12 — Sooty (Blue) Grouse General Season Opens. Season extends through Oct. 12. For more information, please visit wildlife.ca.gov/hunting/upland-game-birds.

12 — White-tailed Ptarmigan General and Archery Season Opens. Season extends through Sept. 20. For more information, please visit wildlife.ca.gov/hunting/upland-game-birds.

12 — Mountain Quail Season Opens in Zone Q1. Season extends through Oct. 16. For more information on upland game bird seasons and limits, please visit wildlife.ca.gov/hunting/upland-game-birds.

12 — Tree Squirrel General Season Opens. Season extends through Jan. 31, 2021. For more information on small game seasons and limits, please visit wildlife.ca.gov/hunting/small-game.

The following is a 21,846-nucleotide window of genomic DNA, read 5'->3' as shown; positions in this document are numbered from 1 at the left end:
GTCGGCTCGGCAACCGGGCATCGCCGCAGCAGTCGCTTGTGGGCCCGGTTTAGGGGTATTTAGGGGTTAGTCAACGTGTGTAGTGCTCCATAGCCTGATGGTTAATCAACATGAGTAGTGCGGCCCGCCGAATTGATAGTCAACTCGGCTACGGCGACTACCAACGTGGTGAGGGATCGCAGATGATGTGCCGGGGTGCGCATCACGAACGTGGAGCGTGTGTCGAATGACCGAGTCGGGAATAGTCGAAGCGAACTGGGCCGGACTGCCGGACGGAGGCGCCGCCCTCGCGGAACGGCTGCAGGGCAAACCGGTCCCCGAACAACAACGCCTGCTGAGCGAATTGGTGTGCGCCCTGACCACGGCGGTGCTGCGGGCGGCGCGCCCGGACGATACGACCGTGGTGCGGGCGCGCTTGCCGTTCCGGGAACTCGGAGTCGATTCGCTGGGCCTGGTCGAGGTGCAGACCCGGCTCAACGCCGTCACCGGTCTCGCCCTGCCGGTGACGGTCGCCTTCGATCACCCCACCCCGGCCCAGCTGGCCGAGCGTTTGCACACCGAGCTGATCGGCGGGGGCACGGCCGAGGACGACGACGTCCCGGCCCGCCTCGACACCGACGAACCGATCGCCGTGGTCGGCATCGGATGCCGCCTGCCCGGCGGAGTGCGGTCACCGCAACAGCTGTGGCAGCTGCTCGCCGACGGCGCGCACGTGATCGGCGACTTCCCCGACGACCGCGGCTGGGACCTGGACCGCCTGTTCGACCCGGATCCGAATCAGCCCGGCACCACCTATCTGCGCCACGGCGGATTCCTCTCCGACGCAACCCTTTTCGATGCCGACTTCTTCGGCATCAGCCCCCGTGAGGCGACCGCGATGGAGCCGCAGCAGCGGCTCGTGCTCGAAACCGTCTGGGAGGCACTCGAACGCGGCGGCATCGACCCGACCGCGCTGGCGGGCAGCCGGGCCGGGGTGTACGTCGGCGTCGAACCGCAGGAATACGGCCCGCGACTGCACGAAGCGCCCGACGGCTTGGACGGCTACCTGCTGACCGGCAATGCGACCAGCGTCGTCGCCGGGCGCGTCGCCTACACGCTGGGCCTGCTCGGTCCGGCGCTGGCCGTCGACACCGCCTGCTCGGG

14 — Feather River Fish Hatchery Ladder Opening, 5 Table Mountain Blvd., Oroville (95965). The ladder will open and salmon spawning will begin later in the week and will continue through approximately mid-November. The west side of the hatchery is closed to the public. The east side of the hatchery with the underwater viewing windows and the observation deck at the base of the fish barrier dam is open daily from sunrise to sunset. For more information, please visit wildlife.ca.gov/fishing/hatcheries/feather-river.

17 — California Fish and Game Commission Wildlife Resources Committee Meeting, time to be determined. The meeting is to be held via webinar/teleconference due to health and safety concerns related to COVID-19. For more information, please visit fgc.ca.gov/meetings/2020.